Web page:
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9 Quick Questions for Jesse L. Martin

Actor stars in NBC crime drama ‘The Irrational’


spinner image jesse l martin wearing hat against pink ombre background
Photo Collage: MOA; (Source: Todd Williamson/Getty Images for Entertainment Weekly)

Actor Jesse L. Martin, 55, is enjoying the challenge of playing a behavioral scientist in the NBC crime drama The Irrational, which returns Jan. 29 for the final episodes of Season 1. “I’ve played so many detectives in my career [and] it was very, very straightforward. [This character] is a lot more multifaceted.” Martin shares what he’s watching on TV these days, the Law & Order star he’d love to work with again, and the sage life advice he received from James Earl Jones.

This interview has been edited for length and clarity.

The Irrational shoots in Vancouver. Have you had time to explore the area?

Well, I actually do work a lot, so when I’m not working, it’s quite a boring story of what I actually do. Part of it’s catching up on sleep, for sure. But if I have enough time to sort of get fully rested … one of my pleasures is actually just putting the house back together — cleaning up and doing domestic chores, if you will. I don’t know why suddenly I get a big old kick out of that, but I do. Doing things like laundry. Vancouver’s fantastic. It’s certainly not New York City, but it is its own beast, and it’s absolutely beautiful here. Today it’s snowing, so it’s even more gorgeous.

spinner image jesse l martin as alec mercer, molly kunz as phoebe and arash demaxi as rizwan in a still from the irrational
Martin stars as behavioral scientist Alec Mercer in the NBC crime series “The Irrational.”
Sergei Bachlakov/NBC

Were you surprised when they brought back the original Law & Order? And were you interested in revising your character?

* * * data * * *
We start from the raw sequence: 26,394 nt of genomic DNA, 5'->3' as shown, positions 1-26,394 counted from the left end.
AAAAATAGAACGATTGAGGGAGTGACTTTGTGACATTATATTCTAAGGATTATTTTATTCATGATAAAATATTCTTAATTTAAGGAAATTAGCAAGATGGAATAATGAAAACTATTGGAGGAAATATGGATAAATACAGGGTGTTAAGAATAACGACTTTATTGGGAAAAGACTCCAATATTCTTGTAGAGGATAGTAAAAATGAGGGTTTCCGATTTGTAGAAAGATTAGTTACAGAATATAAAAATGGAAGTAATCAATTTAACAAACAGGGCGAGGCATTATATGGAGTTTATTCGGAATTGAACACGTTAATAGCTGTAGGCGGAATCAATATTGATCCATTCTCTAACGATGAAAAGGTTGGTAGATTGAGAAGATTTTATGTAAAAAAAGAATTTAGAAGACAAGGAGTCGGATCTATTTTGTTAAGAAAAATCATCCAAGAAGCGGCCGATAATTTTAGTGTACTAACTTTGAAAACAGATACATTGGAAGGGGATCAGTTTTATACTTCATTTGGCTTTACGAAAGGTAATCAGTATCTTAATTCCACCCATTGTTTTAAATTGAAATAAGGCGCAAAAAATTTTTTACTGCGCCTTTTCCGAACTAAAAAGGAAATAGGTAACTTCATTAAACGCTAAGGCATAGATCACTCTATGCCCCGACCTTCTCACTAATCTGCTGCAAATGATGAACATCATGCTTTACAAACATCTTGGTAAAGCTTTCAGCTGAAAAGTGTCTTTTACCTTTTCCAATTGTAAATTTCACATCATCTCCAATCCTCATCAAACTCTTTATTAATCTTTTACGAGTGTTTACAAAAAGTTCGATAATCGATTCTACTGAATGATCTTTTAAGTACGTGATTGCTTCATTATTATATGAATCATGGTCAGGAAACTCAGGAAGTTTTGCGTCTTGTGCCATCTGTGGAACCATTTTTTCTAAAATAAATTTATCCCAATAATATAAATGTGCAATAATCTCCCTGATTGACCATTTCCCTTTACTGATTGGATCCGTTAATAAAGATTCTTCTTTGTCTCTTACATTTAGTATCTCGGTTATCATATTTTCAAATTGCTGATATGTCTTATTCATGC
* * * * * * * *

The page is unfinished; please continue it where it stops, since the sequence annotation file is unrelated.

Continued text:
Oh, I loved [Law & Order character] Ed Green. He was the man for a long time. But you certainly have to move on and diversify in all the things you get to do as an actor. And I really appreciate that somebody’s willing to still take me in and let me do my thing. I’m super grateful for it. ... I thought it was a good idea to bring back “the mothership” — that’s what we used to call the original Law & Order. I wasn’t sure if I had any real interest in going back to that space. I certainly loved working with the people, particularly S. Epatha Merkerson [who played Lt. Anita Van Buren]. I’d do anything to work with her again, in any capacity.

Who were your acting inspirations?

My mentor is [stage, TV and film actor] Stephen McKinley Henderson. … When I was around 11 years old, he came to my school and did sort of a one-man show of Clarence Darrow, who was a famous lawyer. I was absolutely amazed, mesmerized by this man. I went up to him after the performance and I told him that I wanted to do what he does. He asked me my name, and he said, “I’m going to look out for you, young blood.” And he has for years. He’s still my guy. He’s been doing the thing for a really, really long time. He was my first real inspiration.

What’s the best advice you ever received?